Star reveals plans for new $500m Jupiters Resort tower

first_imgJupiters Resort will add another accommodation tower with 700 rooms under a proposed expansion of the Gold Coast hotel and entertainment venue.The resort’s owner, Star Entertainment Group, has revealed it has begun the planning process for a new tower, which will be approximately 200m high and feature a 4.5-star hotel.The second tower, to be built in partnership with Hong Kong-based Chow Tai Fook Enterprises and Far East Consortium, will be in addition to the new six-star, 17-storey luxury suite hotel tower currently under construction at the site, as well as the refurbishment of the hotel’s almost 600 existing rooms.Read the full story on Commercial NewsMore from news02:37Purchasers snap up every residence in the $40 million Siarn Palm Beach North12 hours ago02:37International architect Desmond Brooks selling luxury beach villa1 day agolast_img read more

UK pension charge cap to be ‘ongoing battle’, admits Webb

first_img“The trade bodies are generally a force for good, funnily enough,” he added, while conceding that not all individual companies were “great”. “The trade bodies, on the whole, realise the [risk of] reputational damage to their industry.”Asked how he proposed to achieve such transparency when other countries, such as the US, had battled for a decade without achieving great results, he said: “I don’t dismiss the difficulty of defining what is included in costs and charges, getting transparency and drawing a line somewhere – I think that will be an ongoing battle.”Webb also spoke more broadly of the reforms he had overseen since being named minister in 2010, more recently focused on changes to ensure the adequacy of auto-enrolment default funds.“The first thing I had to do was reinvent the state pension system, and funnily enough, make it look pretty much like everyone else’s,” he said, noting that that involved a shift to a flat-rate payment.“Not revolutionary for you, I suspect, but revolutionary for us,” he added.Webb also credited the Netherlands for helping devise some of his reform ideas, noting that he had seen the term ‘defined ambition’ in the country and decided to use it for his proposals to reintroduce greater risk-sharing.“Now that the UK talk about defined ambition, people think I’ve come up with some very clever phrase – so don’t let on,” he said.He also acknowledged there would not be great appetite for recently unveiled proposals for a flexible defined benefit (DB) system that could see employers begin to offer DB pensions lacking, for example, indexation.“That’s going to be a minority sport, that’s going to be the best firms, the biggest firms who want to do more,” Webb said.He further noted that the current contribution levels under auto-enrolment were not high enough, but said it was more important to get workers saving at all before worrying about the adequacy of savings rates. Getting the UK pensions industry to cooperate on fee transparency will be an “ongoing battle” and not concluded overnight, the pensions minister Steve Webb has admitted.Speaking at the WorldPensionSummit in Amsterdam, the Liberal Democrat MP told delegates the Department for Work & Pensions had already identified a number of fees it would like to ban – a reference to last month’s consultation on the feasibility of imposing a charge cap.But he added that, beyond attempts to ban certain costs, transparency would be the goal.“Our financial services industry is beginning to work on transparency and consistency of disclosure,” he said.last_img read more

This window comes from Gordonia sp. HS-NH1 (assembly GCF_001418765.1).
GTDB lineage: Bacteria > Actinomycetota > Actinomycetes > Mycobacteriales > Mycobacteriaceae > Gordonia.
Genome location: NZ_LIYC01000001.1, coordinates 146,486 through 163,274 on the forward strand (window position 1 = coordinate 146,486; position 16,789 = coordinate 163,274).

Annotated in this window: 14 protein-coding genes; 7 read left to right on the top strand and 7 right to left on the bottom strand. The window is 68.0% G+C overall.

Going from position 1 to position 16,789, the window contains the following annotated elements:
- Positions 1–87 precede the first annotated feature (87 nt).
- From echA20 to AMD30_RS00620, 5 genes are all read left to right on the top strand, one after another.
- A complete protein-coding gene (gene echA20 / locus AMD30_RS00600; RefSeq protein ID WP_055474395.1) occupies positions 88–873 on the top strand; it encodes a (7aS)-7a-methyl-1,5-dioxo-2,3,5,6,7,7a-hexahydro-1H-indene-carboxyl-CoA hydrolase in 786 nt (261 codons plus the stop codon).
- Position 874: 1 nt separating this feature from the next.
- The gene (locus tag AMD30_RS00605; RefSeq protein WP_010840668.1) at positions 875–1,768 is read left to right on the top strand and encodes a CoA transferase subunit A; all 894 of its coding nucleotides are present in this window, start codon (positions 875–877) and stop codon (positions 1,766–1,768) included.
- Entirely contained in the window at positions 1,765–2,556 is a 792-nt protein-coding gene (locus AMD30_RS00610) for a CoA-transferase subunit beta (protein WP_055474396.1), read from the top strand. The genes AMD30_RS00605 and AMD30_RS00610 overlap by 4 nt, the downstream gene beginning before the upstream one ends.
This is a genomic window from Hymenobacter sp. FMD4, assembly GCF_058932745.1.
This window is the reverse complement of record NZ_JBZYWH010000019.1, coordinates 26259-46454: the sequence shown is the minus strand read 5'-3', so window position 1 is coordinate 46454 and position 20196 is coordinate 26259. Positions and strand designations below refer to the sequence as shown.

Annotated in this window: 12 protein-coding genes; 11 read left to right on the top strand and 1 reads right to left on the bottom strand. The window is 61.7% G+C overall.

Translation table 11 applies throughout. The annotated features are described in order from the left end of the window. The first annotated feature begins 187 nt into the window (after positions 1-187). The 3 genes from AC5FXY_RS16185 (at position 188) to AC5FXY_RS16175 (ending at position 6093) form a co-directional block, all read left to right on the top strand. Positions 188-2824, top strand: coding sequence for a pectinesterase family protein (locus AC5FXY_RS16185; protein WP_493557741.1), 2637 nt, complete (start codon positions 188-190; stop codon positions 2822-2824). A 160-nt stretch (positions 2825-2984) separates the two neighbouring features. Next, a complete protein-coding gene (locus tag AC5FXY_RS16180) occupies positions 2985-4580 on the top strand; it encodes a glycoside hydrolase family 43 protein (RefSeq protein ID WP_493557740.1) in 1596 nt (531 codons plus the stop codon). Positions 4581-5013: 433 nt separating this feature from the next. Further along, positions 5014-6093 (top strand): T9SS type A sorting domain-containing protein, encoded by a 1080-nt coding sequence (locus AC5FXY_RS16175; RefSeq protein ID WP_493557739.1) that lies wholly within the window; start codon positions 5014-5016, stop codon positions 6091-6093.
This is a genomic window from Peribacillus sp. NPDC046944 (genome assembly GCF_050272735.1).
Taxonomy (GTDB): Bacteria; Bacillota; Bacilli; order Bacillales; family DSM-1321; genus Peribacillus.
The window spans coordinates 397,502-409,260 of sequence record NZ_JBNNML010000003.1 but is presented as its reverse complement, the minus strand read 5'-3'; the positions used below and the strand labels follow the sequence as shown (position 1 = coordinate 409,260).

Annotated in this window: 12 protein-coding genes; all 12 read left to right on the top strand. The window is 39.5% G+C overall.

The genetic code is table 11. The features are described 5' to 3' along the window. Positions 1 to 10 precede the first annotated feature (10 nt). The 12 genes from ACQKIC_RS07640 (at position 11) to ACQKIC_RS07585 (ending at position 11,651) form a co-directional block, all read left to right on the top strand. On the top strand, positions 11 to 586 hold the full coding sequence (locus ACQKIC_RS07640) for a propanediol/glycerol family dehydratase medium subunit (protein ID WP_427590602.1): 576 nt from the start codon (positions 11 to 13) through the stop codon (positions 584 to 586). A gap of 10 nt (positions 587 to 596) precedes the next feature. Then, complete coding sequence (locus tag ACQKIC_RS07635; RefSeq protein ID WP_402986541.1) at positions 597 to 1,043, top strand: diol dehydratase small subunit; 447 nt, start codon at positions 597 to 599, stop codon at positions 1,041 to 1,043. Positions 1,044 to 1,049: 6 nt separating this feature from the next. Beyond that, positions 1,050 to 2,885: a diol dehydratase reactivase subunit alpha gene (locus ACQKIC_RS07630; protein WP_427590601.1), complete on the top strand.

Danish roundup: MP Pension, Pædagogernes Pension